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03 Palin reaction_Stolle

By Matthew Stolle

mstolle@postbulletin.com

ST. PAUL — The buzz at the Republican National Convention first focused on a hurricane named Gustav. Now the hot topic is GOP Alaska Gov. Sarah Palin, presidential candidate John McCain’s running mate.

"There has been a lot of discussion" among the delegates, said state Rep. Randy Demmer, a Hayfield Republican and a national delegate. "People are very excited about her."

Area Republican delegates leave little doubt that the gun-toting, socially conservative Palin is a big hit with the conservative base. McCain rallies are now said to be bigger and more enthusiastic because of her presence on the ticket.

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But her selection as running mate has injected a new element of uncertainty into McCain’s campaign. Questions have been raised about the level of care and scrutiny the McCain camp used in vetting her background, and whether it knew in advance about Palin’s pregnant teenage daughter and her husband’s drunk driving conviction.

They come on top of concerns about whether Palin, who is two years removed from being mayor of a city of 8,000, has the experience and judgment to be the nation’s commander-in-chief if a President McCain should become incapacitated in office. McCain reportedly met with Palin once before making his decision.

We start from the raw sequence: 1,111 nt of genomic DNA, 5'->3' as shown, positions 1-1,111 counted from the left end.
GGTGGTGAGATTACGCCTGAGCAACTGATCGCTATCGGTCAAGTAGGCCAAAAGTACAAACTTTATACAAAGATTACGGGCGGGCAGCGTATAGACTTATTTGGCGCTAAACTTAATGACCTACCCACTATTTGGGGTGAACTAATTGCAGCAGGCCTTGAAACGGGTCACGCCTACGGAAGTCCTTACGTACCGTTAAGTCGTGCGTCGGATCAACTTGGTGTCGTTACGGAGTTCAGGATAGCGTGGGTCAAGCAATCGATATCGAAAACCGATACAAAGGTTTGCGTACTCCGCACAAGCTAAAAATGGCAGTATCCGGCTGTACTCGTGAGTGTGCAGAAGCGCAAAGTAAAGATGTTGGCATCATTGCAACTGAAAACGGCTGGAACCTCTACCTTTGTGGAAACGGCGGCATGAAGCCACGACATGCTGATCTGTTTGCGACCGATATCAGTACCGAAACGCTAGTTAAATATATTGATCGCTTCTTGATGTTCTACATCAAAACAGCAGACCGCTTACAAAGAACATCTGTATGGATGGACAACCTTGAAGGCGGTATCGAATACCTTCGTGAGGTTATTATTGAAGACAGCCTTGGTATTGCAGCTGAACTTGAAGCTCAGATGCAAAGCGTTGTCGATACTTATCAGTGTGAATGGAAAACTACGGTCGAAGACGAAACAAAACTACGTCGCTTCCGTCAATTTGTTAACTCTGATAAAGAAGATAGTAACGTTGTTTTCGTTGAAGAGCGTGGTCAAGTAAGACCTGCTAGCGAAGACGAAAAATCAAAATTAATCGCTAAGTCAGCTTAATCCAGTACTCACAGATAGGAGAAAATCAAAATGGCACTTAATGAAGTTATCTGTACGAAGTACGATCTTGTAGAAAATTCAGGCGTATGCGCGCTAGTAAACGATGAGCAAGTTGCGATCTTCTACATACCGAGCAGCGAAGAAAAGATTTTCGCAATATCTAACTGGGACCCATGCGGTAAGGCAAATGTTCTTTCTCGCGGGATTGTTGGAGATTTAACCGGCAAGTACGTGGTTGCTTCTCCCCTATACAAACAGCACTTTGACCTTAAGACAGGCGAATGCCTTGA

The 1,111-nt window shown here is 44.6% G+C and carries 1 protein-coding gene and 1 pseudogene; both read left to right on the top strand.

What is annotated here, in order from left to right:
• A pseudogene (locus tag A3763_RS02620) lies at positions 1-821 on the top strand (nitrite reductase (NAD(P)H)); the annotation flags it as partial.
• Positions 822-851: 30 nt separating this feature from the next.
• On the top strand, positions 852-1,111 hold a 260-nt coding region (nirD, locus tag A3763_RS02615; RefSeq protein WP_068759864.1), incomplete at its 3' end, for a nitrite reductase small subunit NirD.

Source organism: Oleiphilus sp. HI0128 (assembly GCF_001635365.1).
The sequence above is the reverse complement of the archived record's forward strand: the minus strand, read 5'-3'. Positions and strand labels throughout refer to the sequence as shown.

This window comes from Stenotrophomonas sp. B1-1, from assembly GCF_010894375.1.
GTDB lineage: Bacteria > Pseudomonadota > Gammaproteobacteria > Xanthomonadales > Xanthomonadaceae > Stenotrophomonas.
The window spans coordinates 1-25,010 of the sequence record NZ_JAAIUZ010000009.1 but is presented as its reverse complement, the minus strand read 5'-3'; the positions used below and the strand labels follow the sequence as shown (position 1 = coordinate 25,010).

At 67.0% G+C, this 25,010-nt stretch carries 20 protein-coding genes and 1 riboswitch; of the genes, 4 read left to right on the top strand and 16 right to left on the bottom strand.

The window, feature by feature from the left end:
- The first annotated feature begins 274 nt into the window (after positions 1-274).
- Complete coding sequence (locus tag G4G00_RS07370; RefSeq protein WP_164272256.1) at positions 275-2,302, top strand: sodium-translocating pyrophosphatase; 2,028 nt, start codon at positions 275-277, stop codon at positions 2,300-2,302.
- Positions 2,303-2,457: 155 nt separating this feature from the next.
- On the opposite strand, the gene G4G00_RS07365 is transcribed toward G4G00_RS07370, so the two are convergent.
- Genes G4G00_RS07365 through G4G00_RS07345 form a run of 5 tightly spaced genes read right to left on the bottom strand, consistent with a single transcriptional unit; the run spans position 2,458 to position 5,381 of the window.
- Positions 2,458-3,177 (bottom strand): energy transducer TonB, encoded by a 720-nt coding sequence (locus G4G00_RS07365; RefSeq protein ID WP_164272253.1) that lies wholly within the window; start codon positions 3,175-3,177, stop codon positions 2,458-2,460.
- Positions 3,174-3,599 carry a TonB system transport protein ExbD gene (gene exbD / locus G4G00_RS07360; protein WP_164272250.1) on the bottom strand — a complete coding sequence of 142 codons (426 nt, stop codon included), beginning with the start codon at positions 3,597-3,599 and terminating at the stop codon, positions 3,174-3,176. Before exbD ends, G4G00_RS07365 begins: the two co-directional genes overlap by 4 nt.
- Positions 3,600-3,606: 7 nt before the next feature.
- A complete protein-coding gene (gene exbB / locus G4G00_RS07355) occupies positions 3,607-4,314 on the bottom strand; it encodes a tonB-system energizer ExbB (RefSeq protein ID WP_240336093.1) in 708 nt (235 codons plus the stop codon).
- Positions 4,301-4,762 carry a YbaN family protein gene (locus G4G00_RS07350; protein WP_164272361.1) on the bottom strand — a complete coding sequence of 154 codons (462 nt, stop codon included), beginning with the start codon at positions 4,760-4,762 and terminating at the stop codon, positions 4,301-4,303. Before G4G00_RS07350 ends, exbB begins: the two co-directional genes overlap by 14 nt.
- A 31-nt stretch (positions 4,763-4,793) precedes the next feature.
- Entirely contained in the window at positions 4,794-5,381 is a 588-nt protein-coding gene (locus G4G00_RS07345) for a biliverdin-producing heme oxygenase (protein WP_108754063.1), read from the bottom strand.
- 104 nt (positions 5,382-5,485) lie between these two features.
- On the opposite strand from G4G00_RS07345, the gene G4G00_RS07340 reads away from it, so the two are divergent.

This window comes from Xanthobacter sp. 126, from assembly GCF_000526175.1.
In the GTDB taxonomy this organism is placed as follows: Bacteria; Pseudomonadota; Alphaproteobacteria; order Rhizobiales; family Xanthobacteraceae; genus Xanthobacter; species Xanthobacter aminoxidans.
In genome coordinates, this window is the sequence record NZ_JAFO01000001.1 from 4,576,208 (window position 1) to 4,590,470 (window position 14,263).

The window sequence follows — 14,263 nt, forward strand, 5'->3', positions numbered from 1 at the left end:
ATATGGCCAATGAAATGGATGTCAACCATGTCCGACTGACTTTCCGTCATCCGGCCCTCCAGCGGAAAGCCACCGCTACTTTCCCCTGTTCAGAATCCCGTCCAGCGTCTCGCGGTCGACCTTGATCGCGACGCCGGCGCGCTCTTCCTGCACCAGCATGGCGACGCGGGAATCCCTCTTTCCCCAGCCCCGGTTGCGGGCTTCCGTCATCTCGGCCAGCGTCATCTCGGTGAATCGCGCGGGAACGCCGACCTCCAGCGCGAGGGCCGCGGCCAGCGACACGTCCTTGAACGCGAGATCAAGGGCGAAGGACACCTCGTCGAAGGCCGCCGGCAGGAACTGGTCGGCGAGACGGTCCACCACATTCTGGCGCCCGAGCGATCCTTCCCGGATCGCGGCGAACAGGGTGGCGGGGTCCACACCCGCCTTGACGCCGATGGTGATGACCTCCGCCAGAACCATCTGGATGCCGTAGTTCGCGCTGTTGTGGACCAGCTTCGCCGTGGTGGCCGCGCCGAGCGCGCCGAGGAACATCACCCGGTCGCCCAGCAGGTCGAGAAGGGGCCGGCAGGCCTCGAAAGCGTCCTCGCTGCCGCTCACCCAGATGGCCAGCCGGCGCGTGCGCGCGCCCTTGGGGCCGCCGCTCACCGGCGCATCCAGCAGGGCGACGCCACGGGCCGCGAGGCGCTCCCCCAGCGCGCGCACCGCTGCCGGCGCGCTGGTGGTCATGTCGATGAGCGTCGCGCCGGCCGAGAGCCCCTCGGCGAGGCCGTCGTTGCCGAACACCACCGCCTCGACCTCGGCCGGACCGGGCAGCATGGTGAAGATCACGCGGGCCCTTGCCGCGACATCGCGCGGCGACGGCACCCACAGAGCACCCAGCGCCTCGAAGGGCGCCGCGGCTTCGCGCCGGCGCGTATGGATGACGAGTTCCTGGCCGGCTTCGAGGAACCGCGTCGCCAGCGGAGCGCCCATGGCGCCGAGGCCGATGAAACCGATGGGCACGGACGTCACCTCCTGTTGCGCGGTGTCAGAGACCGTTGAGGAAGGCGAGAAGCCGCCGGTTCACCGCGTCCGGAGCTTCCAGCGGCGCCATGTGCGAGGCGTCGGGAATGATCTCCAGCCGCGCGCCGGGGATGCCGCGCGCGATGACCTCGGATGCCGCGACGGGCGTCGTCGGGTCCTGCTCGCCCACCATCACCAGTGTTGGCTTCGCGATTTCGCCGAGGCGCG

They come on top of concerns about whether Palin, who is two years removed from being mayor of a city of 8,000, has the experience and judgment to be the nation’s commander-in-chief if a President McCain should become incapacitated in office. McCain reportedly met with Palin once before making his decision.

Thus, her speech to the convention and a national audience today could carry as much weight as the one McCain will make on Thursday, the convention’s final day, when he accepts his party’s nomination.

The fact that Palin espouses a socially conservative standard that her family has on occasion fallen short of should not be cause for disqualification, area Republicans say. In fact, it’s none of their business, said Duane Quam, a Byron resident and alternate to the convention.

"It’s a personal matter," Quam said. "I really try not to comment on personal matters. It doesn’t have an effect on me supporting her."

Indeed, the reaction of most local Republicans is one of sympathy.

"Things happen to you that you don’t have control over. How you deal with those situations is often as important as what happens to you," Demmer said.

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Far from seeing it as a poorly thought-out decision, Demmer called McCain’s selection a "bold new direction by McCain." By picking a woman with a reputation as a reformer willing to take on the corrupt status quo in Alaska, McCain showed a commitment to "bringing change to Washington," he said.

Olmsted County Democrats see the issue differently. Lynn Wilson, chairwoman of the Olmsted County Democratic Party, said that by picking someone with so little experience, particularly in foreign policy, McCain failed his first major test as the GOP’s presidential nominee.

"I think it speaks volumes about his judgment, or lack thereof," she said.

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